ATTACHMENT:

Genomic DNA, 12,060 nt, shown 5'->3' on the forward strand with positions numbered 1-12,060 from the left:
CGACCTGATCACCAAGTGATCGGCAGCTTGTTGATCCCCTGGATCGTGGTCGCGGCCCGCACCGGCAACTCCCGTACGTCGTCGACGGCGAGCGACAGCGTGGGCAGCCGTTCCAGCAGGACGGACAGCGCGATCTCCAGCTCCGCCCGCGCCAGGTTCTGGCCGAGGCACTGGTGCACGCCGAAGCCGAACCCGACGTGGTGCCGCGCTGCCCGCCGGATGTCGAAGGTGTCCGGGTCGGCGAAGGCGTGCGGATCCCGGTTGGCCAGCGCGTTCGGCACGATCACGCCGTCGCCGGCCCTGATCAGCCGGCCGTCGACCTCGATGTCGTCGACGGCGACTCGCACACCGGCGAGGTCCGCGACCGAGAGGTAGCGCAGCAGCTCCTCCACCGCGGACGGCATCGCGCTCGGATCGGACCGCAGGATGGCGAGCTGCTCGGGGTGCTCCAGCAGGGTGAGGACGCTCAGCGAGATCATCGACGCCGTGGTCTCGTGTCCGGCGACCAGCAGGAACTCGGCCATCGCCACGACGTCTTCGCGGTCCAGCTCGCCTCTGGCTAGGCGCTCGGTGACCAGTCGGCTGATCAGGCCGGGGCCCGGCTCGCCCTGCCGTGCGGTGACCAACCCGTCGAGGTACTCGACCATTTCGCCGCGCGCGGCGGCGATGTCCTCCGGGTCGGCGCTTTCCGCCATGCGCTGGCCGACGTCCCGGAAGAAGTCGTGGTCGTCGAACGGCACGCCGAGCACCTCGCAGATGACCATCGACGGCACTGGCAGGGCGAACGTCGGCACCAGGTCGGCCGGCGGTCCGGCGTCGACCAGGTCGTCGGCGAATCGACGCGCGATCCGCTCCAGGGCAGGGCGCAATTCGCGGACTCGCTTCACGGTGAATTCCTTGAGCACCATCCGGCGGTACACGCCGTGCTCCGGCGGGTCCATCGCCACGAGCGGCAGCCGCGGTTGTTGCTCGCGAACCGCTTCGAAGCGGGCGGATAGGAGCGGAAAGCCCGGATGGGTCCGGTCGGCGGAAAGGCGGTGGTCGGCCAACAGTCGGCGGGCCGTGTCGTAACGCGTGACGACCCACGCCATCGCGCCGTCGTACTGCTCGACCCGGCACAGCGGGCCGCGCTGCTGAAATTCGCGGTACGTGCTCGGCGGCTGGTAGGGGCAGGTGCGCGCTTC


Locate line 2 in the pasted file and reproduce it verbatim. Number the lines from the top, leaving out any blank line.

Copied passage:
CGACCTGATCACCAAGTGATCGGCAGCTTGTTGATCCCCTGGATCGTGGTCGCGGCCCGCACCGGCAACTCCCGTACGTCGTCGACGGCGAGCGACAGCGTGGGCAGCCGTTCCAGCAGGACGGACAGCGCGATCTCCAGCTCCGCCCGCGCCAGGTTCTGGCCGAGGCACTGGTGCACGCCGAAGCCGAACCCGACGTGGTGCCGCGCTGCCCGCCGGATGTCGAAGGTGTCCGGGTCGGCGAAGGCGTGCGGATCCCGGTTGGCCAGCGCGTTCGGCACGATCACGCCGTCGCCGGCCCTGATCAGCCGGCCGTCGACCTCGATGTCGTCGACGGCGACTCGCACACCGGCGAGGTCCGCGACCGAGAGGTAGCGCAGCAGCTCCTCCACCGCGGACGGCATCGCGCTCGGATCGGACCGCAGGATGGCGAGCTGCTCGGGGTGCTCCAGCAGGGTGAGGACGCTCAGCGAGATCATCGACGCCGTGGTCTCGTGTCCGGCGACCAGCAGGAACTCGGCCATCGCCACGACGTCTTCGCGGTCCAGCTCGCCTCTGGCTAGGCGCTCGGTGACCAGTCGGCTGATCAGGCCGGGGCCCGGCTCGCCCTGCCGTGCGGTGACCAACCCGTCGAGGTACTCGACCATTTCGCCGCGCGCGGCGGCGATGTCCTCCGGGTCGGCGCTTTCCGCCATGCGCTGGCCGACGTCCCGGAAGAAGTCGTGGTCGTCGAACGGCACGCCGAGCACCTCGCAGATGACCATCGACGGCACTGGCAGGGCGAACGTCGGCACCAGGTCGGCCGGCGGTCCGGCGTCGACCAGGTCGTCGGCGAATCGACGCGCGATCCGCTCCAGGGCAGGGCGCAATTCGCGGACTCGCTTCACGGTGAATTCCTTGAGCACCATCCGGCGGTACACGCCGTGCTCCGGCGGGTCCATCGCCACGAGCGGCAGCCGCGGTTGTTGCTCGCGAACCGCTTCGAAGCGGGCGGATAGGAGCGGAAAGCCCGGATGGGTCCGGTCGGCGGAAAGGCGGTGGTCGGCCAACAGTCGGCGGGCCGTGTCGTAACGCGTGACGACCCACGCCATCGCGCCGTCGTACTGCTCGACCCGGCACAGCGGGCCGCGCTGCTGAAATTCGCGGTACGTGCTCGGCGGCTGGTAGGGGCAGGTGCGCGCTTC